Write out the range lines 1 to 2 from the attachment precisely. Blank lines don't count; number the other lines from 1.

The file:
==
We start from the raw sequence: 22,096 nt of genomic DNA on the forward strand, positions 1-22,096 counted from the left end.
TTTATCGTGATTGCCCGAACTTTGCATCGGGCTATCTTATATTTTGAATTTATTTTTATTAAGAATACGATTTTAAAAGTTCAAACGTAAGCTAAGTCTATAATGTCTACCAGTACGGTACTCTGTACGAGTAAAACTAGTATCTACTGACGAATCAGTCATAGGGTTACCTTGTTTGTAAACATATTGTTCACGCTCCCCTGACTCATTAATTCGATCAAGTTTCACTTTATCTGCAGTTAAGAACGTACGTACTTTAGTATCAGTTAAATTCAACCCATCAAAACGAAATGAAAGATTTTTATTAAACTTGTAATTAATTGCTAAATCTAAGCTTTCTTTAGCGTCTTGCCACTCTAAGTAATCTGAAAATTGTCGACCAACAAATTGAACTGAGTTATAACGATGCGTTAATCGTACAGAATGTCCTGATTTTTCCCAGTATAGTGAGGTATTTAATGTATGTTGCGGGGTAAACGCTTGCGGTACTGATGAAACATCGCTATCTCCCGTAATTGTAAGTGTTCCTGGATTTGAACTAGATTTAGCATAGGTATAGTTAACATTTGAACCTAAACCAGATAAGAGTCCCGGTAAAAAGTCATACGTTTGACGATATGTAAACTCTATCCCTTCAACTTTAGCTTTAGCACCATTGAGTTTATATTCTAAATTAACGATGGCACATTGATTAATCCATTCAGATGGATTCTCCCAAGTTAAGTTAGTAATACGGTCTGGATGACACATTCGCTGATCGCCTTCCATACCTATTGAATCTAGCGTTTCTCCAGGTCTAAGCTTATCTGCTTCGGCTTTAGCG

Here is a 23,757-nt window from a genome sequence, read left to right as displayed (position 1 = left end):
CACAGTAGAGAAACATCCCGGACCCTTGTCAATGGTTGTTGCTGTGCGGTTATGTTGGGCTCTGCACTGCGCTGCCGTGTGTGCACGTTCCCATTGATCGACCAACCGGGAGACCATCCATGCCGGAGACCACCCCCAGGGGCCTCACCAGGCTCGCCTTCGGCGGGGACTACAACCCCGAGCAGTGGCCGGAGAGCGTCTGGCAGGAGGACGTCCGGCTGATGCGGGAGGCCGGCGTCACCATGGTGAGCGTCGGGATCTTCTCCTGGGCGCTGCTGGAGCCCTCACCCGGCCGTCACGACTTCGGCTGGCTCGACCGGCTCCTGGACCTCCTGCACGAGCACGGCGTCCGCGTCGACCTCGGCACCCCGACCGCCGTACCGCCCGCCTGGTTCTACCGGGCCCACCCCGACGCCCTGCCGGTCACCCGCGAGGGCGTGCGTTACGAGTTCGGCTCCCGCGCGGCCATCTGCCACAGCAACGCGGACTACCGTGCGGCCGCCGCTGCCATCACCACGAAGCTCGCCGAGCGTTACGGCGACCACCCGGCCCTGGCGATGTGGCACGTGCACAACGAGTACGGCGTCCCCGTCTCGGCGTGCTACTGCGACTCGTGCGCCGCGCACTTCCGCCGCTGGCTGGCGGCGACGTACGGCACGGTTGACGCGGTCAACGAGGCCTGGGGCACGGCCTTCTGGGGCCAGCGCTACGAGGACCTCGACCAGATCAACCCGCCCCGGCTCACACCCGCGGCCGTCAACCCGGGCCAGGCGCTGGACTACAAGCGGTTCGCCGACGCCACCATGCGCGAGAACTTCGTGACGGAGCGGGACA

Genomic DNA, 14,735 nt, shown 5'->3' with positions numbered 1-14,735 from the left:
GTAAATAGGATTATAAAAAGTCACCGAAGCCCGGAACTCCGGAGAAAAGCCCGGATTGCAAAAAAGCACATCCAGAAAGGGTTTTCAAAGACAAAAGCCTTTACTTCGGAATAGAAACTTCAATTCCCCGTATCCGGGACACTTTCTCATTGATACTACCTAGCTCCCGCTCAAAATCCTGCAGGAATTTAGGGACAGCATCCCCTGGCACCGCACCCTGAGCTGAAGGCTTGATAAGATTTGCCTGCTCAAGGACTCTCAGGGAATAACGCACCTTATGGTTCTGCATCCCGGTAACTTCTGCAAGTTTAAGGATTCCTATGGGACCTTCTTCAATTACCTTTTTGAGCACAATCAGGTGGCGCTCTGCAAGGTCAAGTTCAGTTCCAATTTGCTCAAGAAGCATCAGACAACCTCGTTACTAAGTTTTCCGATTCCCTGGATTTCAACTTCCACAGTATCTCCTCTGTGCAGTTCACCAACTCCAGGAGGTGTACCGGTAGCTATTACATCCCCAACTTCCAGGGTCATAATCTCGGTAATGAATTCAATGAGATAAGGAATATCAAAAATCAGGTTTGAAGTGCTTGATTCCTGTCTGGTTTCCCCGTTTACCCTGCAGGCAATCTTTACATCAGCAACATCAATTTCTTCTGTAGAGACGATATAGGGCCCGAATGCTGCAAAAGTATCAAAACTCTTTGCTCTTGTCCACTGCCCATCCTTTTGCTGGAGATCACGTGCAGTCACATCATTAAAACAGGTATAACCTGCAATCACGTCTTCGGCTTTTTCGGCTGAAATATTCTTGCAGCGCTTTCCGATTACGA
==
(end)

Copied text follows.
We start from the raw sequence: 22,096 nt of genomic DNA on the forward strand, positions 1-22,096 counted from the left end.
TTTATCGTGATTGCCCGAACTTTGCATCGGGCTATCTTATATTTTGAATTTATTTTTATTAAGAATACGATTTTAAAAGTTCAAACGTAAGCTAAGTCTATAATGTCTACCAGTACGGTACTCTGTACGAGTAAAACTAGTATCTACTGACGAATCAGTCATAGGGTTACCTTGTTTGTAAACATATTGTTCACGCTCCCCTGACTCATTAATTCGATCAAGTTTCACTTTATCTGCAGTTAAGAACGTACGTACTTTAGTATCAGTTAAATTCAACCCATCAAAACGAAATGAAAGATTTTTATTAAACTTGTAATTAATTGCTAAATCTAAGCTTTCTTTAGCGTCTTGCCACTCTAAGTAATCTGAAAATTGTCGACCAACAAATTGAACTGAGTTATAACGATGCGTTAATCGTACAGAATGTCCTGATTTTTCCCAGTATAGTGAGGTATTTAATGTATGTTGCGGGGTAAACGCTTGCGGTACTGATGAAACATCGCTATCTCCCGTAATTGTAAGTGTTCCTGGATTTGAACTAGATTTAGCATAGGTATAGTTAACATTTGAACCTAAACCAGATAAGAGTCCCGGTAAAAAGTCATACGTTTGACGATATGTAAACTCTATCCCTTCAACTTTAGCTTTAGCACCATTGAGTTTATATTCTAAATTAACGATGGCACATTGATTAATCCATTCAGATGGATTCTCCCAAGTTAAGTTAGTAATACGGTCTGGATGACACATTCGCTGATCGCCTTCCATACCTATTGAATCTAGCGTTTCTCCAGGTCTAAGCTTATCTGCTTCGGCTTTAGCG